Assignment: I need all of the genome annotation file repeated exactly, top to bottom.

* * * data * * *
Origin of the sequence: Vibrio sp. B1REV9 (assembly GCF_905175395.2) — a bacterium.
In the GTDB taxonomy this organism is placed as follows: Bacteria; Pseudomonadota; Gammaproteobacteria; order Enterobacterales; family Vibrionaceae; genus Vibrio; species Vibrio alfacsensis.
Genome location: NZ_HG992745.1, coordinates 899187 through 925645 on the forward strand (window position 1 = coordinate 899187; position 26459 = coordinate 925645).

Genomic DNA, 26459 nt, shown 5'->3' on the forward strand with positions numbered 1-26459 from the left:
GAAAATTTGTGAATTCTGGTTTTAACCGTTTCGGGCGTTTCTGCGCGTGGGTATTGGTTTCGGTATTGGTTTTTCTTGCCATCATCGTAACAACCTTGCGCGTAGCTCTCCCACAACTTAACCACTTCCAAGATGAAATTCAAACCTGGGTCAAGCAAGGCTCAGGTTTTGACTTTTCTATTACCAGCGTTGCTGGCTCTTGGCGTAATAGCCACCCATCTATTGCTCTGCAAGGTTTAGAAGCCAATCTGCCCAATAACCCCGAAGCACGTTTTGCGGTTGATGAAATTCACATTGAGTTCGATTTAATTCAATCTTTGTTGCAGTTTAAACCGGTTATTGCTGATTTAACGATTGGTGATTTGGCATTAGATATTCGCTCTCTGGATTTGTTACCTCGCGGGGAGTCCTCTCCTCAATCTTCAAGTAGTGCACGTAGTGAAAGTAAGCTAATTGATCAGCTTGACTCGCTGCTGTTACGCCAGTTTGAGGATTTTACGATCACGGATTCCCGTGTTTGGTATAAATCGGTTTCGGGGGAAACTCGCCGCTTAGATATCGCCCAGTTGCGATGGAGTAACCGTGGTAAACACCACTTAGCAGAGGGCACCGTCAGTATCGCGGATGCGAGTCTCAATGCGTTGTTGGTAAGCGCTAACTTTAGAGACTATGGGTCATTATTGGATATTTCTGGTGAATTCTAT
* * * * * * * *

Origin of the sequence: Vibrio sp. B1REV9 (assembly GCF_905175395.2) — a bacterium.
In the GTDB taxonomy this organism is placed as follows: Bacteria; Pseudomonadota; Gammaproteobacteria; order Enterobacterales; family Vibrionaceae; genus Vibrio; species Vibrio alfacsensis.
Genome location: NZ_HG992745.1, coordinates 899187 through 925645 on the forward strand (window position 1 = coordinate 899187; position 26459 = coordinate 925645).

Genomic DNA, 26459 nt, shown 5'->3' on the forward strand with positions numbered 1-26459 from the left:
GAAAATTTGTGAATTCTGGTTTTAACCGTTTCGGGCGTTTCTGCGCGTGGGTATTGGTTTCGGTATTGGTTTTTCTTGCCATCATCGTAACAACCTTGCGCGTAGCTCTCCCACAACTTAACCACTTCCAAGATGAAATTCAAACCTGGGTCAAGCAAGGCTCAGGTTTTGACTTTTCTATTACCAGCGTTGCTGGCTCTTGGCGTAATAGCCACCCATCTATTGCTCTGCAAGGTTTAGAAGCCAATCTGCCCAATAACCCCGAAGCACGTTTTGCGGTTGATGAAATTCACATTGAGTTCGATTTAATTCAATCTTTGTTGCAGTTTAAACCGGTTATTGCTGATTTAACGATTGGTGATTTGGCATTAGATATTCGCTCTCTGGATTTGTTACCTCGCGGGGAGTCCTCTCCTCAATCTTCAAGTAGTGCACGTAGTGAAAGTAAGCTAATTGATCAGCTTGACTCGCTGCTGTTACGCCAGTTTGAGGATTTTACGATCACGGATTCCCGTGTTTGGTATAAATCGGTTTCGGGGGAAACTCGCCGCTTAGATATCGCCCAGTTGCGATGGAGTAACCGTGGTAAACACCACTTAGCAGAGGGCACCGTCAGTATCGCGGATGCGAGTCTCAATGCGTTGTTGGTAAGCGCTAACTTTAGAGACTATGGGTCATTATTGGATATTTCTGGTGAATTCTAT